“Phase II results demonstrated that nearly half of patients with resectable stage IIIB/C BRAF V600-mutant melanoma achieved pathologic complete response (pCR) with neoadjuvant combination therapy consisting of dabrafenib (Tafinlar) and trametinib (Mekinist). Additionally, no patients experienced disease progression during the neoadjuvant treatment, said Alexander M. Menzies, MD, who presented the data at the 2017 ESMO Congress in Madrid.
” ‘Nearly 50% of our patients had a complete eradication of their melanoma at the time of surgery. Fifty percent had some remaining melanoma in the surgical specimen, but every patient had some degree of tumor shrinkage on therapy,’ said Menzies, a medical oncologist and senior research fellow at Melanoma Institute Australia in Sydney, Australia. ‘These are patients who otherwise would just have surgery and then have observation. And, these are patients who are at very high risk, probably the highest risk of recurrence without further therapy.’ ”
“Neoadjuvant ado-trastuzumab emtansine (T-DM1; Kadcyla) in combination with pertuzumab (Perjeta) improved pathologic complete response (pCR) compared with standard of care in patients with advanced HER2-positive breast cancer, according to recently reported data from the adaptively randomized I-SPY 2 trial.
“Of the 249 patients with HER2-positive disease included in the I-SPY 2 trial, 54% of those who received T-DM1/pertuzumab experienced a pCR compared with 22% of those who received the combination of paclitaxel (Abraxane) plus trastuzumab (Herceptin).
“These findings suggest that T-DM1 may ultimately increase survival in these patients, says lead study author Angela M. DeMichele, MD, professor of Medicine and Epidemiology at the University of Pennsylvania.”
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“Chemotherapy-free neoadjuvant treatment with trastuzumab emtansine (T-DM1; Kadcyla) demonstrated a pathological complete response (pCR) rate of 40.5% in patients with HER2+ and HR+ early breast cancer, according to findings from the phase II ADAPT trial presented at the 2015 ASCO Annual Meeting.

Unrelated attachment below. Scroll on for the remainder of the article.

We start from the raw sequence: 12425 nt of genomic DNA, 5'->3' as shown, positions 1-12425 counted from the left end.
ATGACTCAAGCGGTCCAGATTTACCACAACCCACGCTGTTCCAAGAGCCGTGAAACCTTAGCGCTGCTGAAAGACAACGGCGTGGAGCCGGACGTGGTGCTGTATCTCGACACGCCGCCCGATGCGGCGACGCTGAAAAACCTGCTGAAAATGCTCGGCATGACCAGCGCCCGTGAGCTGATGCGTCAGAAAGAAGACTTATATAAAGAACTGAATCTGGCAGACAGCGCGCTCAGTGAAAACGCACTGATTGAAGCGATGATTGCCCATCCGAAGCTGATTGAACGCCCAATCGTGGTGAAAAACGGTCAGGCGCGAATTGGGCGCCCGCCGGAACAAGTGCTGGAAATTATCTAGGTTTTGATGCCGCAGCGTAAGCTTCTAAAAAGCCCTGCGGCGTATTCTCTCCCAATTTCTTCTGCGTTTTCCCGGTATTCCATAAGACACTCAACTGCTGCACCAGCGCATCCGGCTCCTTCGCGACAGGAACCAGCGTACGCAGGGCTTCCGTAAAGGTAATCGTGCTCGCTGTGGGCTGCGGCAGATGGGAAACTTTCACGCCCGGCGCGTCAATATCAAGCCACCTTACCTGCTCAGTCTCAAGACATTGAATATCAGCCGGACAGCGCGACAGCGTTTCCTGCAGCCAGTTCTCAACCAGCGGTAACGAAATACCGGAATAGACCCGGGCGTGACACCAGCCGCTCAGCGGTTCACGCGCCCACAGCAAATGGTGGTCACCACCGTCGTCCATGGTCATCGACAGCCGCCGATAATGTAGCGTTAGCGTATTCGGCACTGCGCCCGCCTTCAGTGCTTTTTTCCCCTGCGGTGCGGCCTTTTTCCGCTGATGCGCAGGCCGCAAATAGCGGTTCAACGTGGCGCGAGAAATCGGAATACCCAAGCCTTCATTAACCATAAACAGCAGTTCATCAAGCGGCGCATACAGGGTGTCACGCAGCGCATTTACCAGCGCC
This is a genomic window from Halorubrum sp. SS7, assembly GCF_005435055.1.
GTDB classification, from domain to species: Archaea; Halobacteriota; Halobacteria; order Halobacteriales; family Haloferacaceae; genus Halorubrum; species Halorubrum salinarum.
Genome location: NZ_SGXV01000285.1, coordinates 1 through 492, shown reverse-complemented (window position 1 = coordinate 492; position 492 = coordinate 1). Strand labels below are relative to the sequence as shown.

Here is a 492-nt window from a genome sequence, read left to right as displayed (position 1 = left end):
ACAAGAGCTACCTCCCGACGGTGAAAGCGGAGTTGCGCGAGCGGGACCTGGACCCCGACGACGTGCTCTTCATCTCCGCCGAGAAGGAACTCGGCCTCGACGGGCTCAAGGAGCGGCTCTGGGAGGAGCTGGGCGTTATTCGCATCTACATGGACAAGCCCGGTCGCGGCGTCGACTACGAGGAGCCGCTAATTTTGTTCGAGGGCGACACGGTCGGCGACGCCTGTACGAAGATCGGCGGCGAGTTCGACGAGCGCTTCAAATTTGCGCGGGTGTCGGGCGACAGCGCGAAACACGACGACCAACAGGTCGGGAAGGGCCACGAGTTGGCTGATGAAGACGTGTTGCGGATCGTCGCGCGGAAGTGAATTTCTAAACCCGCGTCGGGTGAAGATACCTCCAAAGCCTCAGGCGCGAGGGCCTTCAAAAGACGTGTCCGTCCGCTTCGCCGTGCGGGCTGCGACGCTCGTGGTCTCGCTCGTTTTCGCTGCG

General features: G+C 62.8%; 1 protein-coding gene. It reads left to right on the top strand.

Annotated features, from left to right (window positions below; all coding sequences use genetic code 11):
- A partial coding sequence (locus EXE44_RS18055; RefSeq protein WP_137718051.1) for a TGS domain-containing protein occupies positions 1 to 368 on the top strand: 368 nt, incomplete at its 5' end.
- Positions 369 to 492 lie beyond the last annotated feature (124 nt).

” ‘After 12 weeks without systemic chemotherapies we observed more than a 40% pCR in both the breast and nodes in our T-DM1-treated HER+/HR+ patients,’ said lead investigator Nadia Harbeck, MD, PhD, head of the Breast Center, Oncological Therapy and Clinical Trials Unit, University of Munich, Germany. ‘We did see very low overall toxicity, and did not detect any new safety signals.’
“The ADAPT trial is a large umbrella trial that has enrolled 5000 patients with various breast cancer phenotypes. In the arm of the trial presented at ASCO, 376 patients with HER2+ and HR+ breast cancer were randomized to receive neoadjuvant T-DM1 at 3.6 mg/kg with or without endocrine therapy or trastuzumab plus endocrine therapy. Treatment was administered for 4 cycles followed by surgery and 1-year of standard adjuvant chemotherapy plus trastuzumab.”
Pertuzumab (Perjeta) is a relatively new drug that targets HER2, a protein found at higher-than-normal levels in about 15% to 20% of all breast cancers. Too much HER2 leads to tumor growth. Currently, all newly diagnosed breast cancer patients have their tumors’ HER2 levels tested. Knowing whether a patient’s HER2 levels are abnormally high (HER2-positive) or normal (HER2-negative) is a major factor in choosing a treatment, thanks to the availability of trastuzumab (Herceptin) and, now, other HER2-targeted drugs such as Perjeta, T-DM1 (Kadcyla), and lapatinib (Tykerb). These drugs are all used to treat HER2-positive patients. Continue reading…
The gist: Stage II and III breast cancer patients whose tumors are HER2-positive may benefit from longer treatment with the anti-HER2 drugs trastuzumab (aka Herceptin) and lapatinib (Tykerb). In a clinical trial, 28% of patients who received the drugs for 24 weeks had no more signs of an invasive tumor after their treatment. Only 12% of patients who received the drugs for 12 weeks had the same result. However, the difference in response was significant only in patients whose tumors were hormone receptor (HR)-positive and HER2-positive.